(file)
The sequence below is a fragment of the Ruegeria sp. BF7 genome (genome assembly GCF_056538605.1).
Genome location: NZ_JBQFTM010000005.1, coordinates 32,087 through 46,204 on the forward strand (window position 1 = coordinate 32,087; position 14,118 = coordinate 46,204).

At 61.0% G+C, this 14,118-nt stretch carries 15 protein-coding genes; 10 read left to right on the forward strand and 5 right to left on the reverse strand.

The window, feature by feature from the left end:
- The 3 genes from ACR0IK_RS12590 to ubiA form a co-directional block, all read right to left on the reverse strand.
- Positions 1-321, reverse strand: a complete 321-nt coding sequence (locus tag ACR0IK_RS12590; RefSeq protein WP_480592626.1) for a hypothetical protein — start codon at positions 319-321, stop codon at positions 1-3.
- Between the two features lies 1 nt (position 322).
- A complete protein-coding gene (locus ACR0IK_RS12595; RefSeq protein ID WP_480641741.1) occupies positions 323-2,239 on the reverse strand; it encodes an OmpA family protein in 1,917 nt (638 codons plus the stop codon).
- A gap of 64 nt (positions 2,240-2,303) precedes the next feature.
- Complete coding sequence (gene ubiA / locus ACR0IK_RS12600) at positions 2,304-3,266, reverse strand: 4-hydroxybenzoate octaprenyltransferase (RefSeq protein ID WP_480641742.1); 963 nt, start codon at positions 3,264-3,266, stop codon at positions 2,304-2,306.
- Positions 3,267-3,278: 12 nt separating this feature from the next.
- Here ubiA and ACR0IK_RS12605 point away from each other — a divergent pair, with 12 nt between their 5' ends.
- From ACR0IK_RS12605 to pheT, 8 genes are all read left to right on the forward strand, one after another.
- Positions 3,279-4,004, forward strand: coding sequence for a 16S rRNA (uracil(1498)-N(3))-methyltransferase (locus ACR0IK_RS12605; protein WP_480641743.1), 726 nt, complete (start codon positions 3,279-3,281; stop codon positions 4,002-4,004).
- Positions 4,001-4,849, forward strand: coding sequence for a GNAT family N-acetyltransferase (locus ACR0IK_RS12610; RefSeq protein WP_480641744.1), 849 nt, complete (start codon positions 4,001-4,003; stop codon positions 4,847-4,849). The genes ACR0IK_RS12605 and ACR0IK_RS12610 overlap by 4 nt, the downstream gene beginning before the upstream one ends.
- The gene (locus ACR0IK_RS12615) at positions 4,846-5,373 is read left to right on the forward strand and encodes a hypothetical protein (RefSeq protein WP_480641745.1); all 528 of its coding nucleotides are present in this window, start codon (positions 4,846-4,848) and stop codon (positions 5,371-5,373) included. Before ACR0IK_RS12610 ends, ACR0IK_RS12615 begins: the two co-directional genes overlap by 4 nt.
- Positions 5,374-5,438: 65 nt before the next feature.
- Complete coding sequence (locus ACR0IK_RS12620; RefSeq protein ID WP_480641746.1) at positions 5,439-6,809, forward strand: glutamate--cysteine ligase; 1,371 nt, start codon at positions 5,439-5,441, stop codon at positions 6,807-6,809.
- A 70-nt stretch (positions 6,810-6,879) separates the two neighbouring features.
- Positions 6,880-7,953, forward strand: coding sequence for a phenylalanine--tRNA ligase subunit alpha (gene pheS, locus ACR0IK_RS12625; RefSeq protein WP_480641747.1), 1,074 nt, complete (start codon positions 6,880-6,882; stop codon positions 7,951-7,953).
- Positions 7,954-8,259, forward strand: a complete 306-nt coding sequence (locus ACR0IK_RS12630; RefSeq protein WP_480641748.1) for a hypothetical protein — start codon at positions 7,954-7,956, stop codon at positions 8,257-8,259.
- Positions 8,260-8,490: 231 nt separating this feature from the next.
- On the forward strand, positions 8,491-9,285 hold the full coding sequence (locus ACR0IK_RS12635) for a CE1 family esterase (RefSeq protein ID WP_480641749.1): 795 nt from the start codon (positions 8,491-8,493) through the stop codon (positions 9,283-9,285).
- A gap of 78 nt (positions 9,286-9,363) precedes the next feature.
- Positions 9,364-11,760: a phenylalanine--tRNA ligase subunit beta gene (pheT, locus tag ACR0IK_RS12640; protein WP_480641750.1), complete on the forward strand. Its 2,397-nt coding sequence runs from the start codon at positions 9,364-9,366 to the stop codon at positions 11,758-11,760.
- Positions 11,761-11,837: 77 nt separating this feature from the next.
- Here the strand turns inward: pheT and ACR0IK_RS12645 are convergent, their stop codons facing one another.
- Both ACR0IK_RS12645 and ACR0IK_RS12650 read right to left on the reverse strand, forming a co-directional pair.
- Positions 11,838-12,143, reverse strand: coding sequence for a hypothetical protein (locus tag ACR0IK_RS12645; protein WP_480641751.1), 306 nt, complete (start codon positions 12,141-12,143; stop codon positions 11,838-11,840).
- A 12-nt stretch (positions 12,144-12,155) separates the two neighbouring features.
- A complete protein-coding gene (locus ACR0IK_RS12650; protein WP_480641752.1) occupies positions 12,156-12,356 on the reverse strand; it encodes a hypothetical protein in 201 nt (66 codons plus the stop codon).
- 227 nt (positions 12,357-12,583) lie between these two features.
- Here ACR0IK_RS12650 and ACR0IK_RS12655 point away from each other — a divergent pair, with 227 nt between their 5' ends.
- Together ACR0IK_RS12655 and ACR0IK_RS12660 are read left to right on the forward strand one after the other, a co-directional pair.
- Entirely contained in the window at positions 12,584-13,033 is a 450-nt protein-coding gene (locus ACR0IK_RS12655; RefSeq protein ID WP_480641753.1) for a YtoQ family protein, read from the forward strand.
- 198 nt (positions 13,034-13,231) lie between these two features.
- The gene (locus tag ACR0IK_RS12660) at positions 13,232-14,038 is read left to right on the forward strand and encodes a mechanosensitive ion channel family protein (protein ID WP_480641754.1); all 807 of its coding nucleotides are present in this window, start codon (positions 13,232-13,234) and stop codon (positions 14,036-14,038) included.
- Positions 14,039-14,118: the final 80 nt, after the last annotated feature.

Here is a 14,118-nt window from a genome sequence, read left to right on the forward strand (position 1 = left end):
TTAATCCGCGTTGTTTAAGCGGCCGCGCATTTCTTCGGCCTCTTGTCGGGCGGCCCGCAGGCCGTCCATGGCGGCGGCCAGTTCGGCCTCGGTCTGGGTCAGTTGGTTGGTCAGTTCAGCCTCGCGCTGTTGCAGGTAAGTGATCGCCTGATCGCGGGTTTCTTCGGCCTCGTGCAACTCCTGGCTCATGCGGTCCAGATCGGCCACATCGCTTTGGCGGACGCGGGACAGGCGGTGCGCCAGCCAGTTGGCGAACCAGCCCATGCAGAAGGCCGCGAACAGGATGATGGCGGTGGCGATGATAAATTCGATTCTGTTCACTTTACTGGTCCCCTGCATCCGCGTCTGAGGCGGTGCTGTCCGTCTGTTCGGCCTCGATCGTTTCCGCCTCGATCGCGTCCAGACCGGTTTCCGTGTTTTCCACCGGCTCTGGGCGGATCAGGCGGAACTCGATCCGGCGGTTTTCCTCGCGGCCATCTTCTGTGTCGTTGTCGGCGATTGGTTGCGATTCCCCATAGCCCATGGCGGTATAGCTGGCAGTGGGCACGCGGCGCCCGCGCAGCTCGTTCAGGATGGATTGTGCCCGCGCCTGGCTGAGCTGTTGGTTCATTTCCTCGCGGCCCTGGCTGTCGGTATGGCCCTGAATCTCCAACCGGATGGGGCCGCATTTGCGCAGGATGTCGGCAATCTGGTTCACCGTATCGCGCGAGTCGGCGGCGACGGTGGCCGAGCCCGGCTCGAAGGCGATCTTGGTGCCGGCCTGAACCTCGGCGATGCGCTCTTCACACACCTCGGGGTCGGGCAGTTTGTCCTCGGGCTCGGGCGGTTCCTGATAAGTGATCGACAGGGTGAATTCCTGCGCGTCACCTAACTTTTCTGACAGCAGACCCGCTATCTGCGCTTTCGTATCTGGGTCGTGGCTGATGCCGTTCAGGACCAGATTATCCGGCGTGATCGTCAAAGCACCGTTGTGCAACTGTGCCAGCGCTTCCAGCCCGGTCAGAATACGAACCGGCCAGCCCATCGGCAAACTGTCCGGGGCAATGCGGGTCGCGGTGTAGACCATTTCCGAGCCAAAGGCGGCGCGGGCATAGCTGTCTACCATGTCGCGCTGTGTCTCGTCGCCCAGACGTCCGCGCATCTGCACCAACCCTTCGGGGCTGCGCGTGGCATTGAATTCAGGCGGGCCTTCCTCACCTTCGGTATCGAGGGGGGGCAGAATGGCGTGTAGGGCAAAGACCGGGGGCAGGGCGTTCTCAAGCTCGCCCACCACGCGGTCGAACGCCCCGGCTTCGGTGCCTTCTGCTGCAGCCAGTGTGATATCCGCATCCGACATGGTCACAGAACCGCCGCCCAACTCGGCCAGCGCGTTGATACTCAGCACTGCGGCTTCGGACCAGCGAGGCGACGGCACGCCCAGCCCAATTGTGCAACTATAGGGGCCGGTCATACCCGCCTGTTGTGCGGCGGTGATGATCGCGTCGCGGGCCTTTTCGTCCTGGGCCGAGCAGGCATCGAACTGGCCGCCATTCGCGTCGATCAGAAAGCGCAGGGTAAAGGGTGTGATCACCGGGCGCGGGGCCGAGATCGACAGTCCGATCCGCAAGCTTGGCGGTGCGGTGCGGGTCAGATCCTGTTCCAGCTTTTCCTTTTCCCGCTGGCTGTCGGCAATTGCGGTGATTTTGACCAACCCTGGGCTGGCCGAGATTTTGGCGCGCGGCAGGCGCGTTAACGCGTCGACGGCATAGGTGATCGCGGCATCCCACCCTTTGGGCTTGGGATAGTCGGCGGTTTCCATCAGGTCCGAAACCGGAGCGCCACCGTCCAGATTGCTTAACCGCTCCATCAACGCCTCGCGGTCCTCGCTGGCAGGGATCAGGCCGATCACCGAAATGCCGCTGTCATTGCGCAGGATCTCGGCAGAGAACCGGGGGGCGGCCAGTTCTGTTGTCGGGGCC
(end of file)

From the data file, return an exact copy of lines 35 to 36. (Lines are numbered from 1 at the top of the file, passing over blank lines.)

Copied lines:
- Entirely contained in the window at positions 12,584-13,033 is a 450-nt protein-coding gene (locus ACR0IK_RS12655; RefSeq protein ID WP_480641753.1) for a YtoQ family protein, read from the forward strand.
- 198 nt (positions 13,034-13,231) lie between these two features.